When do you know how to rotate out material?

No two sets of mine are the same; I'm always moving something around trying to see what the flow is between bits that works best. My jokes tend to be about 80 percent scripted and 20 percent riffed. As I'm building this next hour, I bring in new bits that have similar themes to older pieces that I know will do well, so it's a pretty smooth transition out with the old and in with the new.

Do you feel women fair better in alt-comedy or other styles beyond the mainstream?

I think women have a place at every level in comedy; whether they are given that place is another story. But it's opening up more as time goes on. Audiences at all levels are being trained to expect a woman as much as a man onstage thanks in part to the Internet making some of the old gatekeepers irrelevant.

It's slow going in some venues, but the more exposure we get, the more room we create for our contemporaries and those that come after. You have to remember, in the history of civilized people, there has only been a tiny fraction of time that women have been able to talk publicly without being called a witch -- let alone, making a living at it.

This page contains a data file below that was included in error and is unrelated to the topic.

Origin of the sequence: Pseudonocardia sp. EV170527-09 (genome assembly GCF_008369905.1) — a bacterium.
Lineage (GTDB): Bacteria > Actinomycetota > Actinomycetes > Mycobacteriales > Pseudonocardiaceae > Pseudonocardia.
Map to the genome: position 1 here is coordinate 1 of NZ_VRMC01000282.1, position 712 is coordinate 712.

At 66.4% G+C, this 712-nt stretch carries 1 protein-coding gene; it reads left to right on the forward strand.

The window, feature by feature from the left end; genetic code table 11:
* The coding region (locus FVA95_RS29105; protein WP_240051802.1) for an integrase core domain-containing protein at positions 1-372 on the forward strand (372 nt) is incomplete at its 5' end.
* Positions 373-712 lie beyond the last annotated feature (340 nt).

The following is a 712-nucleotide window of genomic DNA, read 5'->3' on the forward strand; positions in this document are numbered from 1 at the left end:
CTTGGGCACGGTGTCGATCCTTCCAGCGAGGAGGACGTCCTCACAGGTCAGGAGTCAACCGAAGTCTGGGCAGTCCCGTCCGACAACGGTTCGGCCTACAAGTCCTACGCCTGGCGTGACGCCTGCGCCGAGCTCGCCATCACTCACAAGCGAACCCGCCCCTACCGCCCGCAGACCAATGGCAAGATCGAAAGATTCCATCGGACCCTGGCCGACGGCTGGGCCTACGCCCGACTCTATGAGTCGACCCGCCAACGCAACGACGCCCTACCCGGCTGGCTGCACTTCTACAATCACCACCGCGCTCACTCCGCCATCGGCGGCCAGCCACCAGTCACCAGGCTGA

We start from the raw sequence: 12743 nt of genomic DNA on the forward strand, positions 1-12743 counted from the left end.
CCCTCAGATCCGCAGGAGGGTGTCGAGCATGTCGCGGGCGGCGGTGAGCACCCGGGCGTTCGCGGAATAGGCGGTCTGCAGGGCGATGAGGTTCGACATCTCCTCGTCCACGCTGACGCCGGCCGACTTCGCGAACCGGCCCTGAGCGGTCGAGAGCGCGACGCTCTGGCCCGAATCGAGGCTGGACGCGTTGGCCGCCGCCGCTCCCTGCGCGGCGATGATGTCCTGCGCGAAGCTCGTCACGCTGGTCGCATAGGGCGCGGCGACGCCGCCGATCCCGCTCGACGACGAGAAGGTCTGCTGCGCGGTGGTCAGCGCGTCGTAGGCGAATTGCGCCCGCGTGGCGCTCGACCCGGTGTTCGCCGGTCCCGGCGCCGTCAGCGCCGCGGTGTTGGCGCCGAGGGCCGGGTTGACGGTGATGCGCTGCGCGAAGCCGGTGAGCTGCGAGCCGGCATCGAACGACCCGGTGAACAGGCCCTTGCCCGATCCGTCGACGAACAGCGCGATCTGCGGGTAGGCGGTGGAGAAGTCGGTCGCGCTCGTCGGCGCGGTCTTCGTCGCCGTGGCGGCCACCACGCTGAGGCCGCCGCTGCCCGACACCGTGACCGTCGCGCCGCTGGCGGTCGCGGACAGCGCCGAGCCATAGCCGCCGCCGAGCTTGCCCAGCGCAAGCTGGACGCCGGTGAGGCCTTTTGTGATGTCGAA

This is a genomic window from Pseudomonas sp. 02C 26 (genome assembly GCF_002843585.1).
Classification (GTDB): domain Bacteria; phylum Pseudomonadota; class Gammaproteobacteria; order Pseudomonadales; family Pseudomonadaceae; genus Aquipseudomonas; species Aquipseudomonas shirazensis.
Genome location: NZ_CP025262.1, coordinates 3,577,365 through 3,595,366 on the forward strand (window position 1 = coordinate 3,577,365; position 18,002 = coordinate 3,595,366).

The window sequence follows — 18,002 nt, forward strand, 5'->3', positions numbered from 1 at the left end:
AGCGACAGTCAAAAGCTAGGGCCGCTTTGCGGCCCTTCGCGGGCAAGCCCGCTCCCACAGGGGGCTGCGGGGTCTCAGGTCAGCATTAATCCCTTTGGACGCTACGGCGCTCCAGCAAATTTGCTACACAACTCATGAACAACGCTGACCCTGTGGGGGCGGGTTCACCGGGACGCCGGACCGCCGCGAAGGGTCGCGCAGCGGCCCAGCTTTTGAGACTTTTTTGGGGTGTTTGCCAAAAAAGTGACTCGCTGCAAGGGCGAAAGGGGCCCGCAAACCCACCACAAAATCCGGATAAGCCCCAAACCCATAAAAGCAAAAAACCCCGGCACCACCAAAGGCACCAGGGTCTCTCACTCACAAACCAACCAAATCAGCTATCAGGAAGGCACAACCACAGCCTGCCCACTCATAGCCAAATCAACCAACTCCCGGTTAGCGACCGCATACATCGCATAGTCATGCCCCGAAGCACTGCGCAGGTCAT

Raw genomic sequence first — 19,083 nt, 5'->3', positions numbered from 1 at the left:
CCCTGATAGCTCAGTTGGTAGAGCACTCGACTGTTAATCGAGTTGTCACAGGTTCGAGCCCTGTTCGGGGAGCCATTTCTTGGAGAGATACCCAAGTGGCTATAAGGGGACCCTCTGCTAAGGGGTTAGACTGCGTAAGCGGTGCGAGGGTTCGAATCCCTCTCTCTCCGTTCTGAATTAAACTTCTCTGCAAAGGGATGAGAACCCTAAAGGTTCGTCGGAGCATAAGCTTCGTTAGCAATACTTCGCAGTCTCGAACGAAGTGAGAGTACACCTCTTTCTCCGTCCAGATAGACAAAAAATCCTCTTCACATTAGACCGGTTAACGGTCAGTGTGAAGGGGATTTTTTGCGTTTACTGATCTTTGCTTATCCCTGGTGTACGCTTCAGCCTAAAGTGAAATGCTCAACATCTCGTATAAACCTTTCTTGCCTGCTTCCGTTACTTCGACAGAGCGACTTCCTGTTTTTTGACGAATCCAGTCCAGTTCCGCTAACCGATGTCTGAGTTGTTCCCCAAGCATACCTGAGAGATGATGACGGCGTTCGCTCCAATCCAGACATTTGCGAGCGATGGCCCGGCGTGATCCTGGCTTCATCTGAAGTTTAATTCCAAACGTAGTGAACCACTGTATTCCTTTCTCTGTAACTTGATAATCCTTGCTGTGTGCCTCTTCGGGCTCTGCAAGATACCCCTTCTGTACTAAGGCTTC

You've talked about your mother's passing in your act, and you've said that you channel your mourning into your acts. Have you ever gotten adverse reactions for your sets about your mother?

I've never really gotten any bad reactions to the stories about my mom's passing. I've been told by some audience members in person and through emails that they really appreciate me being honest about what I've been through.

Grief is an awful, painful part of life that we all experience, and I think it's important to look for the funny in it, because that's how you get control back over it -- for me at least. I'm sure there are some people who might not like those jokes, but I lived them, and it's who I am and what I needed to be talking about when it was happening.

Is there anything you'd really like people to know about the disease she suffered from?

My mother died from a disease called Multiple System Atrophy, or MSA for short. It's in the neurological disorder family, along with Lou Gehrig's and Parkinson's. It manifests as a combination of the two, basically your brain stops being able to tell which parts of the body to do what.

Thankfully it's a rare disease, because I would not wish it on my worst enemy. It doesn't have a 5K walk or a colored ribbon, so I just want to let anyone who has anyone in their family suffering from it know that I know what you're going through, and I am so sorry. If any readers need to vent about MSA, please find me online, I might seem a little salty, but I really have a big heart and know how important it is to feel heard in the face of tragedy. I have been there. Also, get a recording of your loved one saying "Happy Birthday."